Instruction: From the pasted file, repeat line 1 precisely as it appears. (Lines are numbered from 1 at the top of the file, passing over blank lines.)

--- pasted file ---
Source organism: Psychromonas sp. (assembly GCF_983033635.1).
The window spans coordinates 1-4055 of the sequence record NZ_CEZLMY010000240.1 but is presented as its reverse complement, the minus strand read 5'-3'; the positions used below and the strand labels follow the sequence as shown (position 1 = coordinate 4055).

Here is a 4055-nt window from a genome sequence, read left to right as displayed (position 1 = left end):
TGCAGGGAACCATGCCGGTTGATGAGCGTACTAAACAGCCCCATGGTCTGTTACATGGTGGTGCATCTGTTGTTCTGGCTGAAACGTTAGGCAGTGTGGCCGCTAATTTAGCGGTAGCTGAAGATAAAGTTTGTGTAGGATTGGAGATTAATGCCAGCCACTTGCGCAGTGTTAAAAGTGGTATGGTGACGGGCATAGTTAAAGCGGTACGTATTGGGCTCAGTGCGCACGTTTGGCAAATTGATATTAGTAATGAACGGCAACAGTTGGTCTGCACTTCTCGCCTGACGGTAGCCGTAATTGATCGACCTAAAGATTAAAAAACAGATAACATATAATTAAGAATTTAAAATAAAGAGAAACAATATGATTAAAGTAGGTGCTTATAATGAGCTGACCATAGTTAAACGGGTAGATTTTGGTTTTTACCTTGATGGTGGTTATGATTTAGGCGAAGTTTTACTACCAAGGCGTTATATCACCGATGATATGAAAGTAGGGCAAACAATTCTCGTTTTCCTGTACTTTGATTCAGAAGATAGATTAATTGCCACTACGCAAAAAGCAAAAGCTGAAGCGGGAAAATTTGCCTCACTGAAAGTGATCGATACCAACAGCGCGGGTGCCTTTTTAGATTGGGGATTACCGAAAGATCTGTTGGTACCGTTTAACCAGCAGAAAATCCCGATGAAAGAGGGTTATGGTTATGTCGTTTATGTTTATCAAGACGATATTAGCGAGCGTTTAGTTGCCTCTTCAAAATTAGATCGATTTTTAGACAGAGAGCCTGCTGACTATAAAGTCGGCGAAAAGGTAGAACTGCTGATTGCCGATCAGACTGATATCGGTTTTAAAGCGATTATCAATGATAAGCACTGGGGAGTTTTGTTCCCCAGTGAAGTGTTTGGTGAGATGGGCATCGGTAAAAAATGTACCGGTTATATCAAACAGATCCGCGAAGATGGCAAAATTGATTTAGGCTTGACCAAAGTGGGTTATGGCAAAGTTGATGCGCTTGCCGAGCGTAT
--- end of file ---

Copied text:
Source organism: Psychromonas sp. (assembly GCF_983033635.1).